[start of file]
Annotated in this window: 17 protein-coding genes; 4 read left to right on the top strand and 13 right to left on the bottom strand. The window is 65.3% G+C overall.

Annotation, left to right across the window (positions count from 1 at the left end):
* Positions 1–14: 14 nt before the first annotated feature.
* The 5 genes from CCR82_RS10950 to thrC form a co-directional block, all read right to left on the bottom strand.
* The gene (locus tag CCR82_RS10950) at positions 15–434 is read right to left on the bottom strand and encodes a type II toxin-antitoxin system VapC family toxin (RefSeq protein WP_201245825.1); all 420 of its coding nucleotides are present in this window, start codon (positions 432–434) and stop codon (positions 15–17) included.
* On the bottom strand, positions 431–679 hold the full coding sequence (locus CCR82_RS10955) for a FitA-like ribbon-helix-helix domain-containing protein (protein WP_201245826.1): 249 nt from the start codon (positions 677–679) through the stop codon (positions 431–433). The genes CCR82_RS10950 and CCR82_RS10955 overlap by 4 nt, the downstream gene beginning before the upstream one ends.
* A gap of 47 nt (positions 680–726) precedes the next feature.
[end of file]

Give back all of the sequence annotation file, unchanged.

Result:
Annotated in this window: 17 protein-coding genes; 4 read left to right on the top strand and 13 right to left on the bottom strand. The window is 65.3% G+C overall.

Annotation, left to right across the window (positions count from 1 at the left end):
* Positions 1–14: 14 nt before the first annotated feature.
* The 5 genes from CCR82_RS10950 to thrC form a co-directional block, all read right to left on the bottom strand.
* The gene (locus tag CCR82_RS10950) at positions 15–434 is read right to left on the bottom strand and encodes a type II toxin-antitoxin system VapC family toxin (RefSeq protein WP_201245825.1); all 420 of its coding nucleotides are present in this window, start codon (positions 432–434) and stop codon (positions 15–17) included.
* On the bottom strand, positions 431–679 hold the full coding sequence (locus CCR82_RS10955) for a FitA-like ribbon-helix-helix domain-containing protein (protein WP_201245826.1): 249 nt from the start codon (positions 677–679) through the stop codon (positions 431–433). The genes CCR82_RS10950 and CCR82_RS10955 overlap by 4 nt, the downstream gene beginning before the upstream one ends.
* A gap of 47 nt (positions 680–726) precedes the next feature.